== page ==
April 1, 1907

Threatened His Sweetheart and the
Police Locked Him Up.

When George White, an ironworker, was his sweetheart, Miss Grace Webb, in the company of another man last night, the smoldering spark of love was fanned into a seething, consuming flame, and the green-eyed monster possessed his very soul. He said things out loud at Fifth and Wyandotte streets and was swooped down on by Patrolman George Hightower and J. S. Eads.

"He said he would kill me," said Miss Webb, "just because I was going with this--"

"Going with that, yes," said White, "but Grace, you know I didn't say I would kill you."

"You said you would knock me so far that I would forget the way back. You know you did," insisted Miss Webb.

"Now, didn't I just say that I would give you a punch in the nose if you didn't quit trifling with my affections? Wasn't that all now?" White asked.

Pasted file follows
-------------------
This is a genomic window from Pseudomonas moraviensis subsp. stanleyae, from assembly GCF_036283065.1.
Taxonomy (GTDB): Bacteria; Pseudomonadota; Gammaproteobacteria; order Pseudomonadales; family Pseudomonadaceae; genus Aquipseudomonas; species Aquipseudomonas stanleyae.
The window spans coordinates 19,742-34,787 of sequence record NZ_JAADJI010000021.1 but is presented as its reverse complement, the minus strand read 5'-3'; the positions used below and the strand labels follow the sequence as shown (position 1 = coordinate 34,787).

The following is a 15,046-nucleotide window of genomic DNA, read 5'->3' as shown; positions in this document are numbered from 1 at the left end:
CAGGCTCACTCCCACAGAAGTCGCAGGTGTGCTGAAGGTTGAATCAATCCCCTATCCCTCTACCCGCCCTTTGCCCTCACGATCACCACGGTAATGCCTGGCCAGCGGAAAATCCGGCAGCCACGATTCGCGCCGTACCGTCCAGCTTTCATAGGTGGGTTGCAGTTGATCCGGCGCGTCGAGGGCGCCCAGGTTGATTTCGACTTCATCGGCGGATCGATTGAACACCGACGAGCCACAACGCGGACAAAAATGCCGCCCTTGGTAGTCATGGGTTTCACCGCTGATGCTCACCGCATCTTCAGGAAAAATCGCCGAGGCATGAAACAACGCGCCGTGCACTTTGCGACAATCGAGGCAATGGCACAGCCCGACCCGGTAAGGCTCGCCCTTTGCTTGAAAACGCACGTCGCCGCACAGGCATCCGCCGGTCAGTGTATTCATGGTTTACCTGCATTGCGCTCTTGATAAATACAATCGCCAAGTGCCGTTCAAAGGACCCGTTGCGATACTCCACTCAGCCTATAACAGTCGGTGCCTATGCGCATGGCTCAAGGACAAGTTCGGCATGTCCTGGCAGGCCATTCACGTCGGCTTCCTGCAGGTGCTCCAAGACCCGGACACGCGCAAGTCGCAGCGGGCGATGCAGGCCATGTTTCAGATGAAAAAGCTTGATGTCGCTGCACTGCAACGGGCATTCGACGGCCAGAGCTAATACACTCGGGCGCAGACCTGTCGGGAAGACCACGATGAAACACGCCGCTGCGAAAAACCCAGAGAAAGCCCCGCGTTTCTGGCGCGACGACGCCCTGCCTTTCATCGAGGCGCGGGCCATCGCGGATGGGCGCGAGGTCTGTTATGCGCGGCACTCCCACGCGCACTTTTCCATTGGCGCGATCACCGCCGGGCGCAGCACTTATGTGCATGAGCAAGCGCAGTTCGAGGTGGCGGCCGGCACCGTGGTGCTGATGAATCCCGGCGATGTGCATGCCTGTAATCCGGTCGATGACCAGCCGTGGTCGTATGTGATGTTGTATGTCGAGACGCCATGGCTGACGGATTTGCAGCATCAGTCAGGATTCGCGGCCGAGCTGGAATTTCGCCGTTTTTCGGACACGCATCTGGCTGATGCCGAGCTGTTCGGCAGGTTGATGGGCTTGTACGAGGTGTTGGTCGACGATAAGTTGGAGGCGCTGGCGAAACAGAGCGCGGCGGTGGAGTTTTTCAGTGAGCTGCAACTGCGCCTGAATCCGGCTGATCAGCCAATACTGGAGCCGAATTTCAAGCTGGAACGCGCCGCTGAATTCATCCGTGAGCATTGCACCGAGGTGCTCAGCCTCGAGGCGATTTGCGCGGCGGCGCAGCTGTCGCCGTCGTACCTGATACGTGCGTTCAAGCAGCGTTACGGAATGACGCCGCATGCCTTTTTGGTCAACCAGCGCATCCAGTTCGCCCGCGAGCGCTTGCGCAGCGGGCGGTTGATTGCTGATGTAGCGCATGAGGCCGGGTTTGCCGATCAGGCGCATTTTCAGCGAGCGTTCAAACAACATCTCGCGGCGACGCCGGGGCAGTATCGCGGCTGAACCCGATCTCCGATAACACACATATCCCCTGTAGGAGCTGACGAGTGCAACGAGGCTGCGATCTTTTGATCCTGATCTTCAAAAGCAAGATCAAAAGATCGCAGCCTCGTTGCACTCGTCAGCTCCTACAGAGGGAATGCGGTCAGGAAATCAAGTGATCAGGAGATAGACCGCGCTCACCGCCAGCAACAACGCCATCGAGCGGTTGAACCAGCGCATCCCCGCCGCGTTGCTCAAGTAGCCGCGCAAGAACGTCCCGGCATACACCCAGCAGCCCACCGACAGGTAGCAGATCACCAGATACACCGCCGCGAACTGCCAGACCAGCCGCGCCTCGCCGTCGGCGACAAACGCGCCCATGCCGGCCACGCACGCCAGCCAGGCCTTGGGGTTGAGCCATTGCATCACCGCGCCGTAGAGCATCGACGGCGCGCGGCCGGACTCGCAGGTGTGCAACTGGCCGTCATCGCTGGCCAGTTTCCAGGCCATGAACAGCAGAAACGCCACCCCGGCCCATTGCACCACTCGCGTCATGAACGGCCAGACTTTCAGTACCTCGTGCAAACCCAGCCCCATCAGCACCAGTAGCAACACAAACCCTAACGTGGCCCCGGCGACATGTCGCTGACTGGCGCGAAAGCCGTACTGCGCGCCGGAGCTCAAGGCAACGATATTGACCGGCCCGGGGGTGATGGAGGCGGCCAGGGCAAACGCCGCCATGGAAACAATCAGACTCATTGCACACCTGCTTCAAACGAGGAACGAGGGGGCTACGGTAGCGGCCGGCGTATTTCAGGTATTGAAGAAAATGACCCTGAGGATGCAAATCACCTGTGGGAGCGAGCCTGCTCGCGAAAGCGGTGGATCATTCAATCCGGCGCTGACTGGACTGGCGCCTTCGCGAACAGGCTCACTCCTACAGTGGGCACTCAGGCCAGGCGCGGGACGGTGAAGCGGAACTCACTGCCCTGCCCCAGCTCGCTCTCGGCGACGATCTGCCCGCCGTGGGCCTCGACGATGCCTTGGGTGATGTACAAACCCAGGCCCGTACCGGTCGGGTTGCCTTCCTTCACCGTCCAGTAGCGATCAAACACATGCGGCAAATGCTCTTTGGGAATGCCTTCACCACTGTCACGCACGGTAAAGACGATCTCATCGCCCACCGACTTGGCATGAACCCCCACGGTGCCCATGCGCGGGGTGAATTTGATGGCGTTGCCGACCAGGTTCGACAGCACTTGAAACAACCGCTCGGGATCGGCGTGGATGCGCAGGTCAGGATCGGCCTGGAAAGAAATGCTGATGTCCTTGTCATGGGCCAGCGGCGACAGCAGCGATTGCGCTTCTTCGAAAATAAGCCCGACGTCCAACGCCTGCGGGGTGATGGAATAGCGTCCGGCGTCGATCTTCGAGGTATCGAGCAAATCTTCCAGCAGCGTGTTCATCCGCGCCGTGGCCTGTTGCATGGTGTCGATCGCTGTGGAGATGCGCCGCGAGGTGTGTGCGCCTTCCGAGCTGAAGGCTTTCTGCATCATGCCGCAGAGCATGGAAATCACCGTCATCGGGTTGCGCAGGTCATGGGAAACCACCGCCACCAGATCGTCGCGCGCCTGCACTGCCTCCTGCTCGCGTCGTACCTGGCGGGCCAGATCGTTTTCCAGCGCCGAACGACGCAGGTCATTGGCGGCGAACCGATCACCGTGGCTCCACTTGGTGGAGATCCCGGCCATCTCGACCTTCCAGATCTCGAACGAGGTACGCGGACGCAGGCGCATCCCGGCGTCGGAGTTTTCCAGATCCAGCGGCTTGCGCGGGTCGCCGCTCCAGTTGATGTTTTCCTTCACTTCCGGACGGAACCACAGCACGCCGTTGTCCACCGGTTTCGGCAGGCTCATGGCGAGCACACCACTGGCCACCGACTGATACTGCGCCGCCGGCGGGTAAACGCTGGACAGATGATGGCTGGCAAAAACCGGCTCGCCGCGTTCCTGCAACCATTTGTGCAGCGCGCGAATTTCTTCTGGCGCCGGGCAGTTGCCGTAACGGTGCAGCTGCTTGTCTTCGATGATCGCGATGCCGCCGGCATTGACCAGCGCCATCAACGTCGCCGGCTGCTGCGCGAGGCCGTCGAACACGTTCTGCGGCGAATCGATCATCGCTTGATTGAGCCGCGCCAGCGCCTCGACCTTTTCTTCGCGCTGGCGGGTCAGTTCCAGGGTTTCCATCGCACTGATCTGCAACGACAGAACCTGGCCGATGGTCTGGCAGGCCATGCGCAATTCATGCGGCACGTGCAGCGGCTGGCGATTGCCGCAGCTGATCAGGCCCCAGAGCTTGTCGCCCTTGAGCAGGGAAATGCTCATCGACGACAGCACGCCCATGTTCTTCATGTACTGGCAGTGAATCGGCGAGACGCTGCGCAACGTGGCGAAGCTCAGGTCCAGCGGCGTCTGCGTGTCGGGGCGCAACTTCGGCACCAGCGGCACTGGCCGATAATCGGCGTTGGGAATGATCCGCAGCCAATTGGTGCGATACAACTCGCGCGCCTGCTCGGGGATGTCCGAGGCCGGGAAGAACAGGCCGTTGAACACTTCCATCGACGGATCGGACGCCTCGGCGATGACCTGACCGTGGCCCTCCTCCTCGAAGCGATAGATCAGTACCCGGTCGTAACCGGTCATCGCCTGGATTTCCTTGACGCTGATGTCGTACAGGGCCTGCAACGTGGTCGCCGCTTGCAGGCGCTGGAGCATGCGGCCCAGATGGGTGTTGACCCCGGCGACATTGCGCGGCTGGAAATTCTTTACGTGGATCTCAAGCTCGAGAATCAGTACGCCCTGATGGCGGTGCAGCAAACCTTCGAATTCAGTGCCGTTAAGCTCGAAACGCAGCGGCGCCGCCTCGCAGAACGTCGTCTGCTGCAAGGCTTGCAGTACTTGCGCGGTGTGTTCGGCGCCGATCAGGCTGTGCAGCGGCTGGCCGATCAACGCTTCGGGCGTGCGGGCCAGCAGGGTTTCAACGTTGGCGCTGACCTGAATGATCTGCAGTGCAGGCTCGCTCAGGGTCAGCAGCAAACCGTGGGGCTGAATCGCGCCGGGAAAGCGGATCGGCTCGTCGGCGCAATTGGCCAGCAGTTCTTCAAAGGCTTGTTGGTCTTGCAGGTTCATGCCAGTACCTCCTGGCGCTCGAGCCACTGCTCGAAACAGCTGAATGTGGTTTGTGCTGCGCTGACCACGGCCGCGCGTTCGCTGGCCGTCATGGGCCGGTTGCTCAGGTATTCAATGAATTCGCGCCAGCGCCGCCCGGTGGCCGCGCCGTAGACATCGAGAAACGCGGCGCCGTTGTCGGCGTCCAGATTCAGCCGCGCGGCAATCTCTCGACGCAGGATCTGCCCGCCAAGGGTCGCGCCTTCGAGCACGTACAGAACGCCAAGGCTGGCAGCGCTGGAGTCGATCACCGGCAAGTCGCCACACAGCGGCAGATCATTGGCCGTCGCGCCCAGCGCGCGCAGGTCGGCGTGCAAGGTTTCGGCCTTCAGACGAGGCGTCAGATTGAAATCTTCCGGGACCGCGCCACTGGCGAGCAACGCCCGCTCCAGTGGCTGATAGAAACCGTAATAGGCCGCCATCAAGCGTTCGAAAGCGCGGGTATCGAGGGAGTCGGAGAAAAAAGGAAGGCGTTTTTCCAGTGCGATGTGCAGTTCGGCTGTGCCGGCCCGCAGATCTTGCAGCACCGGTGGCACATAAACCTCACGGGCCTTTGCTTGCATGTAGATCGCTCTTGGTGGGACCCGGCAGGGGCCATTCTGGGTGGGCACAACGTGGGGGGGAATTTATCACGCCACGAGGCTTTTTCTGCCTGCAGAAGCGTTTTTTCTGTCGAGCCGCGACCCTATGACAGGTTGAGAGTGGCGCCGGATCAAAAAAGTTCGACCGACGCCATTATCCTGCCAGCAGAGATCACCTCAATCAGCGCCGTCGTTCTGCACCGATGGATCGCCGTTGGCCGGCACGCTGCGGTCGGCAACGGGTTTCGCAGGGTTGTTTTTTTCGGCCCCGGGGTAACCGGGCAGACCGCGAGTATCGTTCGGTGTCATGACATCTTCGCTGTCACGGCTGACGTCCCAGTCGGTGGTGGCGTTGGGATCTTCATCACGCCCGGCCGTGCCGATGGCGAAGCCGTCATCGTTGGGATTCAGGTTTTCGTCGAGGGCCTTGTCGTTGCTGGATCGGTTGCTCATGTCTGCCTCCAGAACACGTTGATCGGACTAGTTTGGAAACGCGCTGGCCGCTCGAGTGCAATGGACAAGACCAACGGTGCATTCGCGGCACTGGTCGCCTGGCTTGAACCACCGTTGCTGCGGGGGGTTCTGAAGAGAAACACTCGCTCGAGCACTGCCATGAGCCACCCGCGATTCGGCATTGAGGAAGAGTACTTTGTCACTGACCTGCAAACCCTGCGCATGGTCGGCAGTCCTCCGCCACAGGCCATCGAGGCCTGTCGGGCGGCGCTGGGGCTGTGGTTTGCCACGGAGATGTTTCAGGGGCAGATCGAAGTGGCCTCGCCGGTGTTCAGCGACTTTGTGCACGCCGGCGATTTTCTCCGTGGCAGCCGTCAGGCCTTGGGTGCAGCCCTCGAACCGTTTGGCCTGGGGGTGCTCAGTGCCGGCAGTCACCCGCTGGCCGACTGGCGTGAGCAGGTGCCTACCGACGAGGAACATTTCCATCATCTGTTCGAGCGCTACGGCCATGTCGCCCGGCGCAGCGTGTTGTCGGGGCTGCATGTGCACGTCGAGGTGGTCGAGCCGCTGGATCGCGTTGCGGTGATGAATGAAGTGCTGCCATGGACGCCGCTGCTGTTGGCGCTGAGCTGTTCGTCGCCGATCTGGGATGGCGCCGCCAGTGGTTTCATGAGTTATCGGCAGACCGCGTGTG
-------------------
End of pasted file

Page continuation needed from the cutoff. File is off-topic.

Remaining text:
The man referred to as "that " said never a word. He stood afar off, his hands in his pockets clear up to the elbow line and scratched at imaginary objects on the floor with the toe of his right shoe. The conversation took place before the sergeant's desk. When White had been charged with disturbing the peace and locked up, Miss Webb said, "Come on" to the man referred to as "that" and both left the station.